Saul Bass: A Life in Film and Design
By Maria Popova
Saul Bass (May 8, 1920–April 25, 1996) is one of the most iconic and influential visual communicators of the 20th century — possibly the most famous graphic designer of all time — having broken out of the conformity of the 1950s to shape the aesthetic of generations of designers and animators with his bold and lively film title sequences and graphic design. (His insights on creativity and advice on doing quality work are also a timeless treat for any creator.) Yet no definitive monograph of his prolific, monumental work has existed — until now. Saul Bass: A Life in Film & Design, designed by Bass’s daughter Jennifer and written by renowned design historian Pat Kirkham, is a formidable 428-page volume featuring more than 1,400 of Bass’s illustrations, many never before published, that offer an unprecedented look at his legacy and the creative process behind his most celebrated posters, title sequences, and logo designs.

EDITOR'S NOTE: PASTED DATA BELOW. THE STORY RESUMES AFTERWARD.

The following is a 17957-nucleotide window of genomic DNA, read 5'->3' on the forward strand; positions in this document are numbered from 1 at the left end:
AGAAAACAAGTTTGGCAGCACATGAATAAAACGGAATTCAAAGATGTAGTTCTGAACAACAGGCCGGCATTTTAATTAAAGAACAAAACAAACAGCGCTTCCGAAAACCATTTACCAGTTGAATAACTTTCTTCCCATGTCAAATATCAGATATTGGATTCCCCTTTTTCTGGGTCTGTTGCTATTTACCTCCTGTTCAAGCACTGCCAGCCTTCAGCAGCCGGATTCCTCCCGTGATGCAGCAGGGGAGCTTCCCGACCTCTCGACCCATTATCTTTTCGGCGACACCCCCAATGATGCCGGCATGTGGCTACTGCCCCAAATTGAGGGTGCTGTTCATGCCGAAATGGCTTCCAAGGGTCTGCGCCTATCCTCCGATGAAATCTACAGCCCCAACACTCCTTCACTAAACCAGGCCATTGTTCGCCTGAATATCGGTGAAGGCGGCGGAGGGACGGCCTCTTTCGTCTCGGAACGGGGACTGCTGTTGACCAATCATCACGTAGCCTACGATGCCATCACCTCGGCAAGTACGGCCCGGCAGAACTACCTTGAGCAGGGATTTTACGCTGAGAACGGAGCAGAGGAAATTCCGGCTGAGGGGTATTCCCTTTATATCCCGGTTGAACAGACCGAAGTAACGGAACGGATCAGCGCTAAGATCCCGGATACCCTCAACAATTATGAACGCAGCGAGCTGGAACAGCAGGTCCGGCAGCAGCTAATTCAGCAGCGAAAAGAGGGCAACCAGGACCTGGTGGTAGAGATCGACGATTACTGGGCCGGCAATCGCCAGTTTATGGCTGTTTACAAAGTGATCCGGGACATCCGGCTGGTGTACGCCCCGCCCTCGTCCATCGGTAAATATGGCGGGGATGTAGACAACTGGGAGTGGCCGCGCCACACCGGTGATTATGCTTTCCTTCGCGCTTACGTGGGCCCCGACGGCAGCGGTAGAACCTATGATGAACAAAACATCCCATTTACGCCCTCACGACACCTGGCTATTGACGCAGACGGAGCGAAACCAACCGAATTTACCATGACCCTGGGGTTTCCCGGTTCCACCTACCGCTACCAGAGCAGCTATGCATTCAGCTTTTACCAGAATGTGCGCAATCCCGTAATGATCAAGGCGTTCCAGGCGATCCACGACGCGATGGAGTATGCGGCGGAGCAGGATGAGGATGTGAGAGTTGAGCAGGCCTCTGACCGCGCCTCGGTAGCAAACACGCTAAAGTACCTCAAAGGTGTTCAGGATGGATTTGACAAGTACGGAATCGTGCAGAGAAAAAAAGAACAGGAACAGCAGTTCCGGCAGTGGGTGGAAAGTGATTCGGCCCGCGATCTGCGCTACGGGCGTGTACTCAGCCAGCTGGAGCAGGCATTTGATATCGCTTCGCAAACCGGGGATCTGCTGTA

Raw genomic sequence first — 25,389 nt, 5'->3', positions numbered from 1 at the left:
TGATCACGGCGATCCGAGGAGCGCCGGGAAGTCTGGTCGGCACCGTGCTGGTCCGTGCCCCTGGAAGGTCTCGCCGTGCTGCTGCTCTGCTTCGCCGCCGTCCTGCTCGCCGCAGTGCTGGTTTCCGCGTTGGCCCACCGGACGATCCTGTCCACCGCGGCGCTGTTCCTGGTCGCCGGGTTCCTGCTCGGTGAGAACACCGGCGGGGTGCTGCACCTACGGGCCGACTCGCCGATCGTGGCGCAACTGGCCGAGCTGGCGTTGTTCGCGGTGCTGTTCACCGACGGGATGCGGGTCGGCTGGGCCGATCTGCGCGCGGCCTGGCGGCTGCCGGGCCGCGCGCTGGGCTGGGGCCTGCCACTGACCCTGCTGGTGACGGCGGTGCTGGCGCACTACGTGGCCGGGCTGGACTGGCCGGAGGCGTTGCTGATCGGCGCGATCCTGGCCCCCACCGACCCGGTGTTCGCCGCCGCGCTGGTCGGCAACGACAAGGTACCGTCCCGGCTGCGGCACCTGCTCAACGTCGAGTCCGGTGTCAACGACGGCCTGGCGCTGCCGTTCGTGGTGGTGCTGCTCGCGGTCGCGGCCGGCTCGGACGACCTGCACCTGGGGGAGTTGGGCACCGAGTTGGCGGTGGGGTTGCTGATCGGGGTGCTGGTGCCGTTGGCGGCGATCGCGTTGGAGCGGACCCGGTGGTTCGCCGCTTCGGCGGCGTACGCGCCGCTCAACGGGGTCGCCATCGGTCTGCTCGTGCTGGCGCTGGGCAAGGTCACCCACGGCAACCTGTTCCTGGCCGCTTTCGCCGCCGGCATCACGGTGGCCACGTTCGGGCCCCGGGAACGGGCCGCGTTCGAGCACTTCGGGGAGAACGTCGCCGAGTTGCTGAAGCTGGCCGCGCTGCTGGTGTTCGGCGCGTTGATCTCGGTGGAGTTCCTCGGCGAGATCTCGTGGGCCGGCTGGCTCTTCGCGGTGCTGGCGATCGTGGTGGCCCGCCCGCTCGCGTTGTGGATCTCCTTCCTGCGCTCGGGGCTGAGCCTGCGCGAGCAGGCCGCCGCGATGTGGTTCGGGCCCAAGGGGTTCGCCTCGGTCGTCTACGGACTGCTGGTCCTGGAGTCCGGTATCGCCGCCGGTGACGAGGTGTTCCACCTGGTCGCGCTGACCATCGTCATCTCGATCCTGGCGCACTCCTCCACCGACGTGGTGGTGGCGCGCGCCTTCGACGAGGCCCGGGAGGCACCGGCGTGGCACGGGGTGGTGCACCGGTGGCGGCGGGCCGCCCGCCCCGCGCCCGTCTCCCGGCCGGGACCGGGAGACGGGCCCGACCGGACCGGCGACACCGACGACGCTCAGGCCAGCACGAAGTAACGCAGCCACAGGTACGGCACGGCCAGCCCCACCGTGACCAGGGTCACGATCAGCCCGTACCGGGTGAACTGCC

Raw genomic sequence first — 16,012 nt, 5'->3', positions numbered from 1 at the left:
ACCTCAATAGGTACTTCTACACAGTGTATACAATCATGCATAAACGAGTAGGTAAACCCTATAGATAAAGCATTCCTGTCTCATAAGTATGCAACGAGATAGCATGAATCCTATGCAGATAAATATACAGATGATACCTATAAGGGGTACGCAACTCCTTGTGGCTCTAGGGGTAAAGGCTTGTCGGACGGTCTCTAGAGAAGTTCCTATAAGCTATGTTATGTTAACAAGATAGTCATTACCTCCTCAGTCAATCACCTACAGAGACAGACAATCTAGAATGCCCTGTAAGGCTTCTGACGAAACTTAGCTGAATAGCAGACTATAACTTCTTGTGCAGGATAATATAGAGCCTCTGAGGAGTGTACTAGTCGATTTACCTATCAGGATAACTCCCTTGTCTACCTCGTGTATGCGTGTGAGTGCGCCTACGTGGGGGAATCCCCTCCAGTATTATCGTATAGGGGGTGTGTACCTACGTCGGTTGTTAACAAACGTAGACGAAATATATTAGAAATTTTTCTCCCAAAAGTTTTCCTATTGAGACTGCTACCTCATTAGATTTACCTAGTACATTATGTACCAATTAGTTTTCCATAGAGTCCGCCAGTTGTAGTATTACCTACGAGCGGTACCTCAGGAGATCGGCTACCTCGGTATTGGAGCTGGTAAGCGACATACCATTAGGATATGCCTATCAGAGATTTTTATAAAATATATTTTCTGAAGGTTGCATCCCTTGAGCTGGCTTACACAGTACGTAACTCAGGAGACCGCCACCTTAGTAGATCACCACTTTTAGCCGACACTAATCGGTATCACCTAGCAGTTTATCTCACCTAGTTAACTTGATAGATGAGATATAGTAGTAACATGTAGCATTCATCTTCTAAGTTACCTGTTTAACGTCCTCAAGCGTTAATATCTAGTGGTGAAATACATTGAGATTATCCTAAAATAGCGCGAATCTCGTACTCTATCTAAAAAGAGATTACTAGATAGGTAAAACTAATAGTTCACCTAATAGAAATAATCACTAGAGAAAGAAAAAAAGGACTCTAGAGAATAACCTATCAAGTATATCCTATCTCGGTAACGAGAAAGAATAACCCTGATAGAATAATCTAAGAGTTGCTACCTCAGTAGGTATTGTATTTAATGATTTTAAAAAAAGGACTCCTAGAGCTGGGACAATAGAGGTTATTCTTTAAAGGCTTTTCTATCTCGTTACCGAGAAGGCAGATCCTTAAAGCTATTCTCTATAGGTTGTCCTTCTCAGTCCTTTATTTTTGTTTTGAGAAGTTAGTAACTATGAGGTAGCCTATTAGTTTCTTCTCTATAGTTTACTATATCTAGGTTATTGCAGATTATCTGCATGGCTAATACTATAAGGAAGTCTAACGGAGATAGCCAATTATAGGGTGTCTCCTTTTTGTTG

I want everything we do to be beautiful. I don’t give a damn whether the client understands that that’s worth anything, or that the client thinks it’s worth anything, or whether it is worth anything. It’s worth it to me. It’s the way I want to live my life. I want to make beautiful things, even if nobody cares.” ~ Saul Bass
Publisher Laurence King put together this epic video of the making of the book, to give you a sense of the scale and ambition of the project:
From his iconic title sequences…
… to his unforgettable posters…
…to his legendary logos for mega-brands like AT&T, Quaker Oats, and United Airlines, the monograph contextualizes his most significant works and analyzes each film project individually to dissect its graphic elements and motifs.
Philip French has a fantastic review-and-so-much-more of the book over at The Guardian.
Had Saul Bass: A Life in Film & Design been released before the publication of this selection of the 100 best graphic design books of the past 100 years, it would most certainly have been included, and quite possibly would have topped the list — it is undoubtedly one of the most beautiful, inspirational, and important design books you’ll ever lay eyes and hands on.
Published November 3, 2011